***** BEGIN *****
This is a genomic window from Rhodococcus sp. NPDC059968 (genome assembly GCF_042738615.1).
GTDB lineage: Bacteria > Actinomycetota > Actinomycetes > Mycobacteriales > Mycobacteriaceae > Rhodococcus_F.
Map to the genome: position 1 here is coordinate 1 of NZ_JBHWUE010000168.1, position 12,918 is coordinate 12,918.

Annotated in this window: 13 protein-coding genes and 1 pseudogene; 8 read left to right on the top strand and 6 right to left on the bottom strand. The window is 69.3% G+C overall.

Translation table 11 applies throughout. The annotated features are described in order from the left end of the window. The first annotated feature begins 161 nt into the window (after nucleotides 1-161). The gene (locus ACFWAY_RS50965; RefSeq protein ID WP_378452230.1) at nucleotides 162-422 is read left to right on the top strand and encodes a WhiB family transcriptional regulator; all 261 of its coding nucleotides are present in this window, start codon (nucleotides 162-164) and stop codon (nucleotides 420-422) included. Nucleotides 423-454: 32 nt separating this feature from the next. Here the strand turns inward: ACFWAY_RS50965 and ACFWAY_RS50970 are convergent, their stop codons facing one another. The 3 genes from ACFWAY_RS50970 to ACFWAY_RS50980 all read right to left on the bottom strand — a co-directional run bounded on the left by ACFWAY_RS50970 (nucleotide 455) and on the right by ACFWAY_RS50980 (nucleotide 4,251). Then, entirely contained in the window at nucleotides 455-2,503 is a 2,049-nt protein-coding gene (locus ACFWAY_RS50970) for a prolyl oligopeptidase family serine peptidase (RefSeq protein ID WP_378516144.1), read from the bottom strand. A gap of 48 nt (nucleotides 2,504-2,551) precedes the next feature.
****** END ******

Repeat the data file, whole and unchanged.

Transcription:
This is a genomic window from Rhodococcus sp. NPDC059968 (genome assembly GCF_042738615.1).
GTDB lineage: Bacteria > Actinomycetota > Actinomycetes > Mycobacteriales > Mycobacteriaceae > Rhodococcus_F.
Map to the genome: position 1 here is coordinate 1 of NZ_JBHWUE010000168.1, position 12,918 is coordinate 12,918.

Annotated in this window: 13 protein-coding genes and 1 pseudogene; 8 read left to right on the top strand and 6 right to left on the bottom strand. The window is 69.3% G+C overall.

Translation table 11 applies throughout. The annotated features are described in order from the left end of the window. The first annotated feature begins 161 nt into the window (after nucleotides 1-161). The gene (locus ACFWAY_RS50965; RefSeq protein ID WP_378452230.1) at nucleotides 162-422 is read left to right on the top strand and encodes a WhiB family transcriptional regulator; all 261 of its coding nucleotides are present in this window, start codon (nucleotides 162-164) and stop codon (nucleotides 420-422) included. Nucleotides 423-454: 32 nt separating this feature from the next. Here the strand turns inward: ACFWAY_RS50965 and ACFWAY_RS50970 are convergent, their stop codons facing one another. The 3 genes from ACFWAY_RS50970 to ACFWAY_RS50980 all read right to left on the bottom strand — a co-directional run bounded on the left by ACFWAY_RS50970 (nucleotide 455) and on the right by ACFWAY_RS50980 (nucleotide 4,251). Then, entirely contained in the window at nucleotides 455-2,503 is a 2,049-nt protein-coding gene (locus ACFWAY_RS50970) for a prolyl oligopeptidase family serine peptidase (RefSeq protein ID WP_378516144.1), read from the bottom strand. A gap of 48 nt (nucleotides 2,504-2,551) precedes the next feature.